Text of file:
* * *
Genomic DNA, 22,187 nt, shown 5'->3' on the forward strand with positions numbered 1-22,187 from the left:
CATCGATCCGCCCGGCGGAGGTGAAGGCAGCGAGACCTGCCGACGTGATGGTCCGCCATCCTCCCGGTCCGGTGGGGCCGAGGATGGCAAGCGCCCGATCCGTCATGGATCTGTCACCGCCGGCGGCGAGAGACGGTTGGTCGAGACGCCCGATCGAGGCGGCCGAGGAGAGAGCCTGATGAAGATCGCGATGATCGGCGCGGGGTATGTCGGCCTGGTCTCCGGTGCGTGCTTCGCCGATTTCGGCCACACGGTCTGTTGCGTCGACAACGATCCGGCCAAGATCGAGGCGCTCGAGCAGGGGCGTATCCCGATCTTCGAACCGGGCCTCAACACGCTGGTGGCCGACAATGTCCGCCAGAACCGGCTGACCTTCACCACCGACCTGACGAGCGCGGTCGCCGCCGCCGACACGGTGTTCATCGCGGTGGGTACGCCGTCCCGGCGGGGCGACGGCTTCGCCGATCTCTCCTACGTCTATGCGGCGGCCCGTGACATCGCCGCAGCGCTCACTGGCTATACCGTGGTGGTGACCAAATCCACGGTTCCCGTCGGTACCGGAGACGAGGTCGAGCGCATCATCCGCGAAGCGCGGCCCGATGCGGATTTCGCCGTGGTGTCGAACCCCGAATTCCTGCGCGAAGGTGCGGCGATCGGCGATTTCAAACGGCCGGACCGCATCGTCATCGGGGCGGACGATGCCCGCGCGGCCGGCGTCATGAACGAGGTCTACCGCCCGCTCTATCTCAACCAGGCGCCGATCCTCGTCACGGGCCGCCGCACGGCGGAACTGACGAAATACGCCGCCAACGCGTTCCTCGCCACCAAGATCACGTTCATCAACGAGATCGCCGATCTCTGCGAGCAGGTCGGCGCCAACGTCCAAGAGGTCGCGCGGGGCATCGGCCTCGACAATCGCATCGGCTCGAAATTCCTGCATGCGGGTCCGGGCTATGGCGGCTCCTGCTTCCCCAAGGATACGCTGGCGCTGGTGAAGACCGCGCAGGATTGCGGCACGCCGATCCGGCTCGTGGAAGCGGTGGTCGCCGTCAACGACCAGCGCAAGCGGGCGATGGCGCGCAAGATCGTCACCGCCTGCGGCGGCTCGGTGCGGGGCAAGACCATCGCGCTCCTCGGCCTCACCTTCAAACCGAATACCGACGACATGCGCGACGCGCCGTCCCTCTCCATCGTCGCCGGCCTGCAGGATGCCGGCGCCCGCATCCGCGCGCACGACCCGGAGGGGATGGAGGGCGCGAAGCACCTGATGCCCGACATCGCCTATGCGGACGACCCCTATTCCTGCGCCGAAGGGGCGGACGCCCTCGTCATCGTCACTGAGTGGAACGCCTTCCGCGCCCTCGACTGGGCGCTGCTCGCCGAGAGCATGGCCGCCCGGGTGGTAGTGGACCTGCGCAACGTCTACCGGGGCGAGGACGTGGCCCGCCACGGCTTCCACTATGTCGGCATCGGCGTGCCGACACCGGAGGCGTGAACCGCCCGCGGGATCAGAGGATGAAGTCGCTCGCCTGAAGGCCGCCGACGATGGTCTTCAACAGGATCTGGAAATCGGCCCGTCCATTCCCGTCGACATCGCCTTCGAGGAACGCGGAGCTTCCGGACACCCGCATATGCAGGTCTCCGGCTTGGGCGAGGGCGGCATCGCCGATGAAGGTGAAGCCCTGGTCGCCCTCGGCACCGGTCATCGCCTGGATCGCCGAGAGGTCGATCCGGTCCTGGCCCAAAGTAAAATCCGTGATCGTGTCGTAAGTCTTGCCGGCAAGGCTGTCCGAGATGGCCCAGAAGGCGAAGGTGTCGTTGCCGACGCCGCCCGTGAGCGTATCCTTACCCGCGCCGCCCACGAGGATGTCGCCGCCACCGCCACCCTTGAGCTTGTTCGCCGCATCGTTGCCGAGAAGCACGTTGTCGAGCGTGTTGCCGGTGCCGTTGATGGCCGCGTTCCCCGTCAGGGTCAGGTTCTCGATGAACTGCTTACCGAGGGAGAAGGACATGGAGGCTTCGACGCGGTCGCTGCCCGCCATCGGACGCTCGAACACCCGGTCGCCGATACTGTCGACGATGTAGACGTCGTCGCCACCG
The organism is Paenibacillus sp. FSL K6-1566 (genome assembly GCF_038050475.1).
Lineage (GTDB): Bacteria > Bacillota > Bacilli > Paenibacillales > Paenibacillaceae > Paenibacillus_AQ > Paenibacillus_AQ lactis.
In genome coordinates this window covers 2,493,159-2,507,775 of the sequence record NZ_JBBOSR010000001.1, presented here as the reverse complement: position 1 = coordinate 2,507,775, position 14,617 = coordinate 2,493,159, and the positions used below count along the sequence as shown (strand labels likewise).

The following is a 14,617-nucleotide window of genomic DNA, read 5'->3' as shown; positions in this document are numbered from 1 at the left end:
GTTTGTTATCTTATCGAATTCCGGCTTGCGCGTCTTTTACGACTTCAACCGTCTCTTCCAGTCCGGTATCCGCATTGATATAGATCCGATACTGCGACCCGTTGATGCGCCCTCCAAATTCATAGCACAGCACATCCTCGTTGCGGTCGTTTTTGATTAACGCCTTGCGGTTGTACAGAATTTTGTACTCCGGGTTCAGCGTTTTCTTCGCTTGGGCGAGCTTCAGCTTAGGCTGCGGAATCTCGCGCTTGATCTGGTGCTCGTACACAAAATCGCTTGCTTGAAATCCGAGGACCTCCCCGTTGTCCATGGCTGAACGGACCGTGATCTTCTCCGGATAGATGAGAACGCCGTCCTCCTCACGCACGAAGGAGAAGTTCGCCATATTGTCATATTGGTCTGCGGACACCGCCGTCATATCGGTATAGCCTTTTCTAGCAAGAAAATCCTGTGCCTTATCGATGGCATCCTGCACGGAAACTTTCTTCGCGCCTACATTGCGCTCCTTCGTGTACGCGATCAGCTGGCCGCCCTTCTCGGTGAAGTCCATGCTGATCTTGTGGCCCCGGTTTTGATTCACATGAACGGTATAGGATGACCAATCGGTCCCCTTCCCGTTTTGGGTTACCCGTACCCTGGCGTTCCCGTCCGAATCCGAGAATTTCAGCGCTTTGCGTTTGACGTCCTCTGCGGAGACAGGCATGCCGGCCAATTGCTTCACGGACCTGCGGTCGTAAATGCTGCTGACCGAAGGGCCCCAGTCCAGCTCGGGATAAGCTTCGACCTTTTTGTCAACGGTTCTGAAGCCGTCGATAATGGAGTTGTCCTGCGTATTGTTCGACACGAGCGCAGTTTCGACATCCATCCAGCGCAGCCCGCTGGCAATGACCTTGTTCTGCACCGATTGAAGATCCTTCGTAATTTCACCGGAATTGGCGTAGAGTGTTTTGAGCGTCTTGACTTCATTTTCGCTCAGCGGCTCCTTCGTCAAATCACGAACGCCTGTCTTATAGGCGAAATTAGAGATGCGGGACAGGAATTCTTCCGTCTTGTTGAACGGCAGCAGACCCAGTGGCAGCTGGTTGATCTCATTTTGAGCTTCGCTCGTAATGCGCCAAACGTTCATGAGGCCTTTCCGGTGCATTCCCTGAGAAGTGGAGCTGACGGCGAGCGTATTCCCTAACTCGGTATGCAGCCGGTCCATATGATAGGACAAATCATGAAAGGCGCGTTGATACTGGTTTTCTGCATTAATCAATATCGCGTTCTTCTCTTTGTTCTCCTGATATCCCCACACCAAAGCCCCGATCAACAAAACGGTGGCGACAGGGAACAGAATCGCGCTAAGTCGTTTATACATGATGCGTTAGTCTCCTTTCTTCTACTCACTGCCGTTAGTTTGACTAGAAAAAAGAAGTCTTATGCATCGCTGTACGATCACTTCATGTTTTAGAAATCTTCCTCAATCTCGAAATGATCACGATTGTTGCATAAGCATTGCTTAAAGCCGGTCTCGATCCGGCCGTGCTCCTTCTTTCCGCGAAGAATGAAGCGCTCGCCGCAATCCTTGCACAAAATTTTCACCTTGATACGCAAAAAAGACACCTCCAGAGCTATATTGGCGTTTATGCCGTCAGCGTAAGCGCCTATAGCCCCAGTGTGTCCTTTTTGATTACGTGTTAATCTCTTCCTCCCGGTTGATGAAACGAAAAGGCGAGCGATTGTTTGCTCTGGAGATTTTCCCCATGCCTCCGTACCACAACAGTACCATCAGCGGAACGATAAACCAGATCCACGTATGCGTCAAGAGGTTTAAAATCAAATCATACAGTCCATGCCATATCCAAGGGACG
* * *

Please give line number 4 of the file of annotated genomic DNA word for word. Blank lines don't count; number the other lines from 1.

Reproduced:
Lineage (GTDB): Bacteria > Bacillota > Bacilli > Paenibacillales > Paenibacillaceae > Paenibacillus_AQ > Paenibacillus_AQ lactis.